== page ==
Important aspects of democracy on the decline in Denmark, says International IDEA – stakeholders to discuss state of democracy
Democratic values like gender equality, religious freedom and an effective Parliament is on the decline in Denmark, a recent survey shows. Now, experts and politicians meet to debate Danish democracy and worldwide democracy support.
COPENHAGEN – The International Institute for Democracy and Electoral Assistance (International IDEA) and the Danish Institute for Parties and Democracy (DIPD) will host a panel discussion exploring themes related to the state of democracy in Denmark and around the world.
Is democracy as a form of government seriously ill? Half the democracies in the world suffer from democratic erosion and the number of countries affected has almost tripled in the last decade. The panel discussion will offer the public an opportunity to explore the challenges of democracy and how to tackle them. And what could Danish democracy support look like to effectively address these challenges?
Kevin Casas-Zamora, Secretary-General of International IDEA, will give the keynote speech at the event.
“The struggle to advance democracy cannot and should not be a solitary endeavor. The Global State of Democracy is just one example of how we try to ensure that there is comparative, fact-based, objective knowledge available to those in the trenches, building, strengthening or advancing democracy around the world,” says Kevin Casas-Zamora.
The debate will also feature Rasmus Prehn, Minister for Development Cooperation, Michael Aastrup Jensen, Deputy Chair of Foreign Policy Committee, Kasper Sand Kjær, Chair, DIPD, Anne Sophie Callesen, Spokesperson for development for the Social Liberal Party, Lisbeth Knudsen, Chief Editor and Chair for the Democracy Commission and Malte Frøslee Ibsen, PostDoc, University of Copenhagen.
Most of the world’s population now lives in some form of democracy. However, the quality of democracy has eroded across all regions of the world and its value is more contested than ever. Voters are lured by populist alternatives and their simple solutions to complex global social-economic challenges. This is the assessment of the recently published International IDEA Global State of Democracy (GSoD) Indices, which measure democratic performance for 158 countries from 1975 until today and help monitor progress on the Sustainable Development Goals.
In Denmark, The Danish Institute for Parties and Democracy is the framework for international democracy-support carried out by the parties in Parliament. Executive director Lisbeth Pilegaard says:
“We cannot take democracy for granted. There is a number of growing threats to democracy worldwide. In Denmark, we see decrease in memberships of political parties and though we enjoy high turn-outs in elections, we should also reflect on how to strengthen democratic infrastructure.”
According to the International IDEA’s Global State of Democracy, Denmark is part of a select group of 21 countries in the world that scores high on all five key democratic attributes set out in the report. Denmark scores well above the other Nordic countries in Direct Democracy and somewhat above the other countries on Freedom of Expression, Access to Justice, and Social Group Equality (together with Norway). However, the dimension of Denmark’s democracy that has seen the greatest decline in recent years is Freedom of Religion. Denmark’s score has gone from 0.96 (then among the top 25 per cent in the world) in 2014 to 0.79 in 2018.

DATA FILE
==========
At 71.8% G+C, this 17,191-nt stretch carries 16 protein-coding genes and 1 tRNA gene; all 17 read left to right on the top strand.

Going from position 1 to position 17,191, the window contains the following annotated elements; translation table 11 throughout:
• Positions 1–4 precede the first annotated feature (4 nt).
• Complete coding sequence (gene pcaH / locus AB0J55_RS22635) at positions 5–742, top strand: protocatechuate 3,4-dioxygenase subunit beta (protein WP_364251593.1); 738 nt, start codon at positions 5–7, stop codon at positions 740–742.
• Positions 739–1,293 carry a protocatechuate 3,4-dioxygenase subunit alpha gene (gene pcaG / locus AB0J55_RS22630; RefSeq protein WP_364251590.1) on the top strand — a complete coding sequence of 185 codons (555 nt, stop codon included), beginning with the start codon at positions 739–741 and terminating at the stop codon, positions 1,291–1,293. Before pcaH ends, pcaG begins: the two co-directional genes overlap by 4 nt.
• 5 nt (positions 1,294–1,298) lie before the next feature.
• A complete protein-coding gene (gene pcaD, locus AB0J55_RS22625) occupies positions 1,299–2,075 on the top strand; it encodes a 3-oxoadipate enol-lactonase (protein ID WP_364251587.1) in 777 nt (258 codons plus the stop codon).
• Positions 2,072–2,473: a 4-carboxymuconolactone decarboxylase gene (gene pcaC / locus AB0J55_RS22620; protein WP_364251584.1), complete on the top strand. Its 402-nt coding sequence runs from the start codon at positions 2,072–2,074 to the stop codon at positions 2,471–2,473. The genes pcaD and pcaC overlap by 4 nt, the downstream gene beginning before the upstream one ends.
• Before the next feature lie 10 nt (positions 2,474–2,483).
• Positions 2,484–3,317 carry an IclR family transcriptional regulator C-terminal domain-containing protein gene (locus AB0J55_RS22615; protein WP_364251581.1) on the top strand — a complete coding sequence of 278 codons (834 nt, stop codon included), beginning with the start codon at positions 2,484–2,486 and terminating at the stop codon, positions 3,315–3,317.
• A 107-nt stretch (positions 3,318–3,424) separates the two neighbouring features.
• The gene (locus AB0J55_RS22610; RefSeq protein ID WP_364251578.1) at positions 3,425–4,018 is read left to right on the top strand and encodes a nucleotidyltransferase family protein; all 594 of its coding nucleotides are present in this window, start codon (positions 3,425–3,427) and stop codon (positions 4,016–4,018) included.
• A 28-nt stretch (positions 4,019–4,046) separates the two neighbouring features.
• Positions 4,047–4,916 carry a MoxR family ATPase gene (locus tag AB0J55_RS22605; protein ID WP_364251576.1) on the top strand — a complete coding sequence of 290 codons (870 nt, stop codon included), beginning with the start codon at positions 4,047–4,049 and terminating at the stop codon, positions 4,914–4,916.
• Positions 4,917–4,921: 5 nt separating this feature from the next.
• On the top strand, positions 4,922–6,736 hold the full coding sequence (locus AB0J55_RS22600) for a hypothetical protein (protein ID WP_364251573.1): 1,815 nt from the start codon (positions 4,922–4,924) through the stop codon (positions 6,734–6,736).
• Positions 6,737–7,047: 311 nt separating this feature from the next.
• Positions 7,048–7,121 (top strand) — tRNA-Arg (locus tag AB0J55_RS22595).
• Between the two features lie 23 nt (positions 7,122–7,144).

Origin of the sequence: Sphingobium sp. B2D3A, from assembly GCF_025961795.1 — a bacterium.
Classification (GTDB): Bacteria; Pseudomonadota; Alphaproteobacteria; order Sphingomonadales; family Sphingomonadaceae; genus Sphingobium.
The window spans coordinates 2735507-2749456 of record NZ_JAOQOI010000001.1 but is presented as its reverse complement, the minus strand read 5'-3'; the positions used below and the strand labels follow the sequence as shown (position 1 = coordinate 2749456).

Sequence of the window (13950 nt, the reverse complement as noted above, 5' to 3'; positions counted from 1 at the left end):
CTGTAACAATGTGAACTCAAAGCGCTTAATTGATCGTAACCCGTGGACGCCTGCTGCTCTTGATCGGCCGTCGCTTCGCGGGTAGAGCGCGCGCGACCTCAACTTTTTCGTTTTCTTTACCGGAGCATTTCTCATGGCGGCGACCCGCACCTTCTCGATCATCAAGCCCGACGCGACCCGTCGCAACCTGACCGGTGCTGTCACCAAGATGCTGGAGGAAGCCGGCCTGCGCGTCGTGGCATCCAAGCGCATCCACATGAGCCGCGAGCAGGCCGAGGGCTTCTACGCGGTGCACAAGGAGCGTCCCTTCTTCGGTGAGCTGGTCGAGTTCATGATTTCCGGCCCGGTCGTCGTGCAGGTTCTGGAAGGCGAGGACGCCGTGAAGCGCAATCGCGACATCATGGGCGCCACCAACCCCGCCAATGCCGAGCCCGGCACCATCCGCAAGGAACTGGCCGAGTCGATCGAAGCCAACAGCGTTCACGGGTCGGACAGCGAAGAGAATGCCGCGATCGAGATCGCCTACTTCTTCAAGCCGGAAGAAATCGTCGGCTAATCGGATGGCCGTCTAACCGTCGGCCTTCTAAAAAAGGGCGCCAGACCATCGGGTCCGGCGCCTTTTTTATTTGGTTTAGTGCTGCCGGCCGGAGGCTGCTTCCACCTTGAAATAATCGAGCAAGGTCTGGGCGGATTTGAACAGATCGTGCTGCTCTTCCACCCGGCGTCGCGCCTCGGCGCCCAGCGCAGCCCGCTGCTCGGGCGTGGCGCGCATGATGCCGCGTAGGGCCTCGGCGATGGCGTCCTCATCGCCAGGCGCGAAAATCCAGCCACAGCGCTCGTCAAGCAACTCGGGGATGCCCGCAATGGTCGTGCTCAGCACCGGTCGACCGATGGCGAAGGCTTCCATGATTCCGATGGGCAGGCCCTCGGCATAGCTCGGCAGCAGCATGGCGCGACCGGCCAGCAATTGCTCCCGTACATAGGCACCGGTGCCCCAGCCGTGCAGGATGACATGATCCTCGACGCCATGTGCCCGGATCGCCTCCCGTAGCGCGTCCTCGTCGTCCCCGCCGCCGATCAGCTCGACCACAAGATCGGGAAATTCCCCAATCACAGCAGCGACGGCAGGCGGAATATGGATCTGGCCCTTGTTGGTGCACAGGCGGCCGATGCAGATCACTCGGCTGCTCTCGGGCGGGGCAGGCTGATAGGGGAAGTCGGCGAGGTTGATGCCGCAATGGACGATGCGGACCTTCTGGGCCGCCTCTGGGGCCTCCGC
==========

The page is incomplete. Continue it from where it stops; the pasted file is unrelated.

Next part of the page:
Compared to the other Nordic countries (Norway, Finland and Sweden), Denmark scores below them on Freedom of Religion, Gender Equality and Effective Parliament.
To join the panel discussion please register.
The International Institute for Democracy and Electoral Assistance
The International Institute for Democracy and Electoral Assistance (International IDEA) is an intergovernmental organization with the mandate to support and advance democracy worldwide. International IDEA contributes to the public debate on democracy and assists in strengthening process, reforms, institutions and actors that build, advance and safeguard democracy, with a focus on electoral processes; constitution-building processes; and political participation and representation. Mainstreamed across all of our work is gender and inclusion, conflict sensitivity and sustainable development.
For more information, visit www.idea.int
The Danish Institute for Parties and Democracy
Founded in 2010, DIPD is the framework for international democracy-support carried out by the political parties in the parliament. The budget of DIPD is approx. 25 million DKK pr. year. DIPD currently works in 16 countries worldwide. www.dipd.dk.
Lynn Simmonds, acting head of communications, International IDEA, L.Simmonds@idea.int
Rasmus Lindboe, communications advisor, DIPD, +45 42724090, email@example.com